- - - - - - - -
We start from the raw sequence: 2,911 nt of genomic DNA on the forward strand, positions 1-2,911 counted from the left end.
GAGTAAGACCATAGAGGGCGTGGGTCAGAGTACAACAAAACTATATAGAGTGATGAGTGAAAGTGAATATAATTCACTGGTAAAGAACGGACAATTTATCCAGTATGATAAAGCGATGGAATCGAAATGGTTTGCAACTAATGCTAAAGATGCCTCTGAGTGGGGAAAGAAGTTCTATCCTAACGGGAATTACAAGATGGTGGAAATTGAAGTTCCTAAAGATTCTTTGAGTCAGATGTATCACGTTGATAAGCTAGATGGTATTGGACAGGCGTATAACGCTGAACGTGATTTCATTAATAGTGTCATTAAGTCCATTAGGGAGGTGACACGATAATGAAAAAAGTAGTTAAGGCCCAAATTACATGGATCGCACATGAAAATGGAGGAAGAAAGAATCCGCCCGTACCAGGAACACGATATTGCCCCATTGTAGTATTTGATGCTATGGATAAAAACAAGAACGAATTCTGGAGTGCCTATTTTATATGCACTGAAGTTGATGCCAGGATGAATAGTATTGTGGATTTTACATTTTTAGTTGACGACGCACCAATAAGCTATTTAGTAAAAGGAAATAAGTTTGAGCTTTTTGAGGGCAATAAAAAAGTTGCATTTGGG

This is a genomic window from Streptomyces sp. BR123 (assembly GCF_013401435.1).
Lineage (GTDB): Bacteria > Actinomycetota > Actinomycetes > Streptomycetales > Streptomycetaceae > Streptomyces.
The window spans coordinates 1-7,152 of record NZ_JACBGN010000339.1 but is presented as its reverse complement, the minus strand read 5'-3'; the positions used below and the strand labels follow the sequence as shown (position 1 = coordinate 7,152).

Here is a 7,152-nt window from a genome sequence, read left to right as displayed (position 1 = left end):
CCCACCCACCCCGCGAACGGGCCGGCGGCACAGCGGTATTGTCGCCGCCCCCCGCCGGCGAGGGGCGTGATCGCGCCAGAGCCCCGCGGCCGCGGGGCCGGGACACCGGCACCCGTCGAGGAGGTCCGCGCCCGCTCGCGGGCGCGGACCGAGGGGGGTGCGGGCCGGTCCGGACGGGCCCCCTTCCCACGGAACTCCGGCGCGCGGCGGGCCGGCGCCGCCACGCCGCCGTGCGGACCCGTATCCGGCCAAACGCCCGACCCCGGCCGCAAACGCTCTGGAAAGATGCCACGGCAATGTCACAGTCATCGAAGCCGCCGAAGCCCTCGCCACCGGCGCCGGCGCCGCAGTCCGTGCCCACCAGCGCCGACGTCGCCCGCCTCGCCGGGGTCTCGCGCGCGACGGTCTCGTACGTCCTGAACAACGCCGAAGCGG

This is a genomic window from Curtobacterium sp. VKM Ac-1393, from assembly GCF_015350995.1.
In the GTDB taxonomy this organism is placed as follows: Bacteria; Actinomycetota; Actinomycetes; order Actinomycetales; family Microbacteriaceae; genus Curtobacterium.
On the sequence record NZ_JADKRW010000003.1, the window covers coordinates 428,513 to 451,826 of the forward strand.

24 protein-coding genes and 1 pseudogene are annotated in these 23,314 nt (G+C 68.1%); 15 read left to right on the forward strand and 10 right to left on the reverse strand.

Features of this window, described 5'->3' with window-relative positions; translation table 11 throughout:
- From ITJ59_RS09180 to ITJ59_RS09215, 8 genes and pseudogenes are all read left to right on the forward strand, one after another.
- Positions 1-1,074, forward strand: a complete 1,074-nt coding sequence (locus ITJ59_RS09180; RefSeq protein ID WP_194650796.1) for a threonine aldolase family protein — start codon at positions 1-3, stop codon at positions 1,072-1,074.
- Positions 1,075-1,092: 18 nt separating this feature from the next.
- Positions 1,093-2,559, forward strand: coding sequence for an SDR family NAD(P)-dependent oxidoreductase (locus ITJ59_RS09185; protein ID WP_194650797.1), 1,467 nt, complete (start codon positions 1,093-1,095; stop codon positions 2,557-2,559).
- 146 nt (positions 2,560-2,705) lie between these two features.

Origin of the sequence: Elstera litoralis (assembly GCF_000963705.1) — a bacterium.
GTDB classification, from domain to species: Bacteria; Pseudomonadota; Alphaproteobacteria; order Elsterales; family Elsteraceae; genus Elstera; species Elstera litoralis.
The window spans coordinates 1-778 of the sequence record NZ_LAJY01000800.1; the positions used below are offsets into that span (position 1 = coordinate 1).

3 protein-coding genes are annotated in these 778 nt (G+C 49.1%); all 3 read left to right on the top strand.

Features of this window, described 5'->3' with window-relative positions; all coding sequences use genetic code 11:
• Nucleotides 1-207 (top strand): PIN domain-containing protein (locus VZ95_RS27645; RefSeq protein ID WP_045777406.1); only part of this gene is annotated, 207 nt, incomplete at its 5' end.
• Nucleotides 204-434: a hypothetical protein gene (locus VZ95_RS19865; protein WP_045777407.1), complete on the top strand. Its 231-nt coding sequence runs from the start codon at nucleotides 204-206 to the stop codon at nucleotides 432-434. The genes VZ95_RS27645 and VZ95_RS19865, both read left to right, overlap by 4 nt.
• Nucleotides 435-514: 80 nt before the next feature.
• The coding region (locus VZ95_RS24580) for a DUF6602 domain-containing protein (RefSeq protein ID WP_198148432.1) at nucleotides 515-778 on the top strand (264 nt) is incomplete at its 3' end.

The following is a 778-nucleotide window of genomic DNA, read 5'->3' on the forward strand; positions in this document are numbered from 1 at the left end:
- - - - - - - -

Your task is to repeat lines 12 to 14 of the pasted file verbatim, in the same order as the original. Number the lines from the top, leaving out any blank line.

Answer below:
Features of this window, described 5'->3' with window-relative positions; translation table 11 throughout:
- From ITJ59_RS09180 to ITJ59_RS09215, 8 genes and pseudogenes are all read left to right on the forward strand, one after another.
- Positions 1-1,074, forward strand: a complete 1,074-nt coding sequence (locus ITJ59_RS09180; RefSeq protein ID WP_194650796.1) for a threonine aldolase family protein — start codon at positions 1-3, stop codon at positions 1,072-1,074.